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Bassist settles into role with Blues Traveler
After five years, Tad Kinchla no longer the 'new kid on the bus'
by Sarah D'Esti Miller
Binghamton Press & Sun-Bulletin, Binghamton, NY
Aug 19th, 2004

The Grammy award-winning group Blues Traveler has had its share of both meteoric highs and subterranean lows.

"Run-Around" still holds the record for the longest-charting single ever in the history of the Billboard charts. The album four, which includes "Run-Around" and another hit, "Hook", is certified six-times platinum in the U.S. (Blues Traveler has had a total of six gold or platinum releases and sales of more than 10 million albums to date.)

But in 1999, the band's lead singer, harmonica virtuoso John Popper, was hospitalized with heart problems, and soon after, bass player Bobby Sheehan was found dead of a drug overdose at age 31.

Popper, guitarist Chan Kinchla and drummer Brendan Hill decided the band would go on, adding keyboardist Ben Wilson and Kinchla's bassist brother, Tad.

Obviously, stepping in for Sheehan was daunting, but Tad Kinchla said the band supported him all the way. "Luckily I had my own relationship with Bobby and my own relationship with the band prior to joining the band," he said. "One of the first things they said to me was 'Play the way you're going to play. We're not trying to recreate something. We're trying to just see where this goes.'

"And them getting behind me like that really helped me, because I didn't want to come in and try to play like Bobby, because I really respect the way he played, and it was his own thing. So those guys were really clear that wanted to create and see where their new sound goes, and that made my job a lot easier. I play the way I play, and the fans were really open about it and receptive to me."

But don't think Kinchla had it easy because his brother was in the band. He had to audition, and the Blues Traveler guys didn't exactly roll out the red carpet.

"They decided to try out about five different guys. It was kind of a pain in the ---. They basically sent me a list of songs and had me show up to play a gig with them in New York.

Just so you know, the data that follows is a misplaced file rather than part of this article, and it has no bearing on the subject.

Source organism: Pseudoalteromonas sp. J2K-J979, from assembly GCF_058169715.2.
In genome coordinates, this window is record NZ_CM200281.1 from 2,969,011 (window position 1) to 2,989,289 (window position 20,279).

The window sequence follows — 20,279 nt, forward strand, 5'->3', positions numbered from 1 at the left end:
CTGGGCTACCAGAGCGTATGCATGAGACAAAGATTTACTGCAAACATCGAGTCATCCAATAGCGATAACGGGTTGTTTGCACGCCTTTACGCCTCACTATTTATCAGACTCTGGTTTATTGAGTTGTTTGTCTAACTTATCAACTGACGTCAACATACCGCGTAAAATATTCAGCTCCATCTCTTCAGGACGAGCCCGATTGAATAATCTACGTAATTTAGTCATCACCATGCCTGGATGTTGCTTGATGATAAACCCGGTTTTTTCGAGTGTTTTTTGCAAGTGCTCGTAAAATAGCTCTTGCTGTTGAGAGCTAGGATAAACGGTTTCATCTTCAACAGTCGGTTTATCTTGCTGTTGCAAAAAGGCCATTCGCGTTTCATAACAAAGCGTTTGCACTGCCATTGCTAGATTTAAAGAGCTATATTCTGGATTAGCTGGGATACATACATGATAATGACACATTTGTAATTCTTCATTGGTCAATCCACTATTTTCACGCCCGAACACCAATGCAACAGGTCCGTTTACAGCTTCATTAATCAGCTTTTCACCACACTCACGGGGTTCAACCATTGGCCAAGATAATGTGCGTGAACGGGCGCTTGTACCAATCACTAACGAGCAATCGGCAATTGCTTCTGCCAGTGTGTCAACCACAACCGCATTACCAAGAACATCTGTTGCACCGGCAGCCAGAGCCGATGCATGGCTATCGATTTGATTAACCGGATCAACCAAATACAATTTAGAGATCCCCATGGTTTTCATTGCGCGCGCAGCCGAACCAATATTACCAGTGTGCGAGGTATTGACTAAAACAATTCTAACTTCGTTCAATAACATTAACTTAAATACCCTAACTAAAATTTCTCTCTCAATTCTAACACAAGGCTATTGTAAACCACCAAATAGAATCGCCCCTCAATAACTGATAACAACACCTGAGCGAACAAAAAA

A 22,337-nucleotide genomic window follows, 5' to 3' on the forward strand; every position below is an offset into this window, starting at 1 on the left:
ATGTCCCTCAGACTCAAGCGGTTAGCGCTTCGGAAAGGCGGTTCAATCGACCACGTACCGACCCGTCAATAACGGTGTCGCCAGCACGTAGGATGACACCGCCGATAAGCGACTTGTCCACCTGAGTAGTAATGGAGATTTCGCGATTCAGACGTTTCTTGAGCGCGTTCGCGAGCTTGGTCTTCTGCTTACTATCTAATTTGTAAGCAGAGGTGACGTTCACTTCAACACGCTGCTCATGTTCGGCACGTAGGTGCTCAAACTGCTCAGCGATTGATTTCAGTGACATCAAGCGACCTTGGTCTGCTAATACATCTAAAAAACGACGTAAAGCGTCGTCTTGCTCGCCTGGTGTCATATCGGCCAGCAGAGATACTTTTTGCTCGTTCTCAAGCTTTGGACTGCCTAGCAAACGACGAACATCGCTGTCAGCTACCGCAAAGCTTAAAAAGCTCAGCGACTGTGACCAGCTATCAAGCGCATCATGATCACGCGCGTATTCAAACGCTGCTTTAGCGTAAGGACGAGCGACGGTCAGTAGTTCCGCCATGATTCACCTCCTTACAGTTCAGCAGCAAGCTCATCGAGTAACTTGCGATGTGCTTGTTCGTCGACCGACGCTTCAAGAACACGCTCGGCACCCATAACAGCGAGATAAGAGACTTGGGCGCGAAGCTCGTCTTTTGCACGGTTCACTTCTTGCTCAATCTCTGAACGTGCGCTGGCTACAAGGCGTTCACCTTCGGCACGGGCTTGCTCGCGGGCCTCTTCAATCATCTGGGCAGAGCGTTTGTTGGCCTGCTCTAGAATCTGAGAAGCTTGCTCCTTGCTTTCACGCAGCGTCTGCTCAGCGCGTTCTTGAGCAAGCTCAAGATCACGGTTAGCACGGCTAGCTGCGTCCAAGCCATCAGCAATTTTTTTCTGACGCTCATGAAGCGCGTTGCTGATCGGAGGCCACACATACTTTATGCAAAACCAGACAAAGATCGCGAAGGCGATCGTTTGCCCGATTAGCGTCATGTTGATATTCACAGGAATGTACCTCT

"Usually, when people try out, you sit down and say, 'Let's play these songs together,' or 'Let's jam,' but this was actually in front of people, and it was New York, too,. So it was a lot of friends of the band, and the first gig in New York after Bobby passed. There was just a whole lot of emotion around it to begin with, let alone I was there playing as opposed to watching.

"I was very happy to get that night over with. But the chemistry was there."

Kinchla said he's adjusting to the fact that so many people expect the members of Blues Traveler to be much older than they really are, which is in their mid-30s.

"A lot of bands, when they first hit, they're 30, 32 years old. This band was fortunate enough to be around playing for years," he said. "I find that's one of the things most people are surprised at because the name's been around so long you just imagine the band's in their 50s or something."

As for working with his older brother, Tad likes it just fine.

"We get along great. But John is convinced there's something more there under the surface," Kinchla said with a laugh. "He kind of compares it to his own family, and he doesn't trust that two brothers get along so well."

Although Kinchla has been with Blues Traveler almost five years now and is currently touring with the band to promote its latest release, Truth Be Told, he still sounds amazed at his position in a multi-platinum rock band.

"The craziest thing is just going from having a van, touring up and down the East Coast, to having a tour bus. It's just, like, 'Yes!'," he said. "And to have somebody changing my strings -- those are the things that are really sweet."